Tag: podcast

Katie Herzog (podcast host Blocked and Reported) and Bridget have a hilarious conversation that covers everything from Katie’s multiple drunken bicycle accidents, to Bridget’s being put on male-restriction when she was in rehab for heroin. They talk addiction, alcoholism, their first exposure to gender pronouns, teaching yoga in Sri Lanka, The Babes of NPR, and how your darkest moments can lead to new opportunities. Katie shares her many failures in holding down a job before working her way into freelance writing, and how an article on Detransitioning in The Stranger made her one of the most hated people in Seattle.

Buck Angel is a 58 year-old trans man who is speaking out against the mob mentality that has taken over the trans community. He and Bridget discuss his life before his transition, how he was essentially a human “guinea pig” in the early days of his transition, the long road and struggle for acceptance, and how the trans movement of today has developed something of a “cult-like” ideology where if you don’t speak and think in a specific way, they don’t want you as a member. He and Bridget discuss the “trans trenders,” the rewriting of factual information, why the label “cis” feels derogatory, how there’s no oversight and no system in allowing young people to self-diagnose as “trans,” being attacked by his own community, and why we should follow the money on the sudden push to enable sexual reassignment surgeries. As an elderly trans person whose own transition saved his life, Buck is passionate about the dangers he sees in the community today, and the fact that this push to transition will kill people.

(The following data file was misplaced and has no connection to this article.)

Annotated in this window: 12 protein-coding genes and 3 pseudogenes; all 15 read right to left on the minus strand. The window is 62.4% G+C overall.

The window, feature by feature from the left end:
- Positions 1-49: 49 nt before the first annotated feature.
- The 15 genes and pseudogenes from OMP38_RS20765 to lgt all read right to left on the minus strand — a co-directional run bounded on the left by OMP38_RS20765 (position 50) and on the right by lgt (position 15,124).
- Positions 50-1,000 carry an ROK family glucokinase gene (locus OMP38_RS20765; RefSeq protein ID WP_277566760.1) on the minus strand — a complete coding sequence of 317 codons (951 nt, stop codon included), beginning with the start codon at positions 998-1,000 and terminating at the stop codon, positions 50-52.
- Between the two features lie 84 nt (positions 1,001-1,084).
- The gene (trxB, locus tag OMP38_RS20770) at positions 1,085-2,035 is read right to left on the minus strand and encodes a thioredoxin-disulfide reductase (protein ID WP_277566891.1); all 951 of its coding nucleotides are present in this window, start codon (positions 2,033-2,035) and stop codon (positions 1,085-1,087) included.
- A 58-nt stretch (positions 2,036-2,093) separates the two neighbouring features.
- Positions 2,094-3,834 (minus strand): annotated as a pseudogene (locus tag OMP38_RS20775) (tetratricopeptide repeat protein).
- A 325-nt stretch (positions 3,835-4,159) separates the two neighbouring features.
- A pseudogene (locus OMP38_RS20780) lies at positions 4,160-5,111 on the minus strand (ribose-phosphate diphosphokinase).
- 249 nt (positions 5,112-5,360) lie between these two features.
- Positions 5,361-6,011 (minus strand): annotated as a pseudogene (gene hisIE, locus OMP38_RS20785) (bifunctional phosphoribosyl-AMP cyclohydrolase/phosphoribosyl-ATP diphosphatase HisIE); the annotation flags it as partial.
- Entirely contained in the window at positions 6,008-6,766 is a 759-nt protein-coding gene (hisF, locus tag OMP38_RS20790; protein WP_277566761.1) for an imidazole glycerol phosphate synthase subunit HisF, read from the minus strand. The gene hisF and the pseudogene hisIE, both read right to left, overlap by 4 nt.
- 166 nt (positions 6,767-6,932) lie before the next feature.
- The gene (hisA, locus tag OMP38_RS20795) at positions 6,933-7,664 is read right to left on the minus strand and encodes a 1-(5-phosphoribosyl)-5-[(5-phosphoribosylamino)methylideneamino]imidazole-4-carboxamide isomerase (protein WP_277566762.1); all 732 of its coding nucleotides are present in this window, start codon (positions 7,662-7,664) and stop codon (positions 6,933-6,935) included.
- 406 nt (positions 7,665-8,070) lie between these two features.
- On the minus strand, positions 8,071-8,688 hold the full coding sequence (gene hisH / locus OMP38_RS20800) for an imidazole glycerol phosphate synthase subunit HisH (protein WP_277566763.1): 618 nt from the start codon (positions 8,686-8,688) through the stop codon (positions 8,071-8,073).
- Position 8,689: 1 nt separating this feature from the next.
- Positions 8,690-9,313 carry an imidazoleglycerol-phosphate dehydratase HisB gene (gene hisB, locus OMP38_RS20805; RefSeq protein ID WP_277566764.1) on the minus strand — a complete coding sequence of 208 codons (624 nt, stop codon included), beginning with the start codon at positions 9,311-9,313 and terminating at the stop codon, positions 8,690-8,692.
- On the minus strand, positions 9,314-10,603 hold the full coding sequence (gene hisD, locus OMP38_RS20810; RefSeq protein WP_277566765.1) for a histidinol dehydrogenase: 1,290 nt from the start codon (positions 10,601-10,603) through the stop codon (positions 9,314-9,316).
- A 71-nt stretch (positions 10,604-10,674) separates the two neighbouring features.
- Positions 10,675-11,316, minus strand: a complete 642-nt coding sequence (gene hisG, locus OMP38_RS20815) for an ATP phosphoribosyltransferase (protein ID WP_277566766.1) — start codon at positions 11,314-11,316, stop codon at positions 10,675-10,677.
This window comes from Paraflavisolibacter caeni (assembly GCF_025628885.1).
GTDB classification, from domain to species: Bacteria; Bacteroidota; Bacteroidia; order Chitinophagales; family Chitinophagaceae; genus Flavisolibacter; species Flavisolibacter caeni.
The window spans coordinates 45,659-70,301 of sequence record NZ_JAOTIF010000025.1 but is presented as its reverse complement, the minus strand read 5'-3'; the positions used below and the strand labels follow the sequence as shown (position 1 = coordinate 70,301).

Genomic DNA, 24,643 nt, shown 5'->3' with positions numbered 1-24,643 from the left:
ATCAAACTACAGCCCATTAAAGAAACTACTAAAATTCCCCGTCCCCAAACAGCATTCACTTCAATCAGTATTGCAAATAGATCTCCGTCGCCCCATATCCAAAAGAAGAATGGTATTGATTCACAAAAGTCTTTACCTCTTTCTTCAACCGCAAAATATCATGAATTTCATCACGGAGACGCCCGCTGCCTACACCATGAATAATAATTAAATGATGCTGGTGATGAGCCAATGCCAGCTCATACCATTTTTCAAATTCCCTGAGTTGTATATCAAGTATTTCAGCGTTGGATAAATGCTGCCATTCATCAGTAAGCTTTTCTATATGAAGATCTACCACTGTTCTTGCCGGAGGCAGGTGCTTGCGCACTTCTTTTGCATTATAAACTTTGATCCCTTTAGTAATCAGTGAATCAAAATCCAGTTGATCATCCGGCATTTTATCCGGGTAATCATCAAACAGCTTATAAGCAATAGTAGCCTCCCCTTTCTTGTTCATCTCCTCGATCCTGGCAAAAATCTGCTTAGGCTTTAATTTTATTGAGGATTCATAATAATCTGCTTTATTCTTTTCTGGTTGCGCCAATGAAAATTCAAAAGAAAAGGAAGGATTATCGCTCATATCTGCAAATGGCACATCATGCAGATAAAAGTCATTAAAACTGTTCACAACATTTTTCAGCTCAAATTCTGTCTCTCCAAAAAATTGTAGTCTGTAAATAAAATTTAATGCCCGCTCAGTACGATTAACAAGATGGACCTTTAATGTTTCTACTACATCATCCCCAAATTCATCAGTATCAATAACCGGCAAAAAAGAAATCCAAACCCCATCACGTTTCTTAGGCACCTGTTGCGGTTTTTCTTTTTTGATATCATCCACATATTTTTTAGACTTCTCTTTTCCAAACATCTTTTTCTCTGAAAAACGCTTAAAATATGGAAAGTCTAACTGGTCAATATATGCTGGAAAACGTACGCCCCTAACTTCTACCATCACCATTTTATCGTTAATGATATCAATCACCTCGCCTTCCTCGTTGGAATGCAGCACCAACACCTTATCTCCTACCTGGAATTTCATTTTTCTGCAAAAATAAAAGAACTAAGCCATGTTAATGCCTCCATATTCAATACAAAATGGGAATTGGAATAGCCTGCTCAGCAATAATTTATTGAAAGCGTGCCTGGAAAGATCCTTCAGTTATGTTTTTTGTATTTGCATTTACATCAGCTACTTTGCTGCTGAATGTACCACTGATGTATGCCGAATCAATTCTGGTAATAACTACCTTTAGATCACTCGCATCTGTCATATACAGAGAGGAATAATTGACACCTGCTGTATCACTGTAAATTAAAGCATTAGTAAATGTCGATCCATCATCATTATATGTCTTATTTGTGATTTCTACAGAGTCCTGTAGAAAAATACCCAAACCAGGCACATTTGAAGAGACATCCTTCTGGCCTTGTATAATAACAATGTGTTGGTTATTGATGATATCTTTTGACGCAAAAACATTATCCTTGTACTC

John Wood Jr. comes by to talk about Braver Angels, the largest grassroots bipartisan organization in America, focused on the work of political de-polarization. Along the way he and Bridget have a fascinating conversation about his experience being raised by a mother who’s a liberal black Democrat from inner city LA and father who’s a conservative white Republican from Tennessee, and how his white father emphasized the greatness of black culture in the context of the greatness of America and made him proud of being a black man. He and Bridget bond over their similar experiences dealing with their parents’ divorces. They cover how you can engage conflict without suffering the debilitating impact of hatred in your own psychology, being chameleons growing up and learning to integrate all the different parts of themselves as they grew older, how important it is to see the human behind the opinion – especially when it’s one you don’t agree with, what’s truly noble and redeemable in all of our American traditions, and whether Trump is actually racist.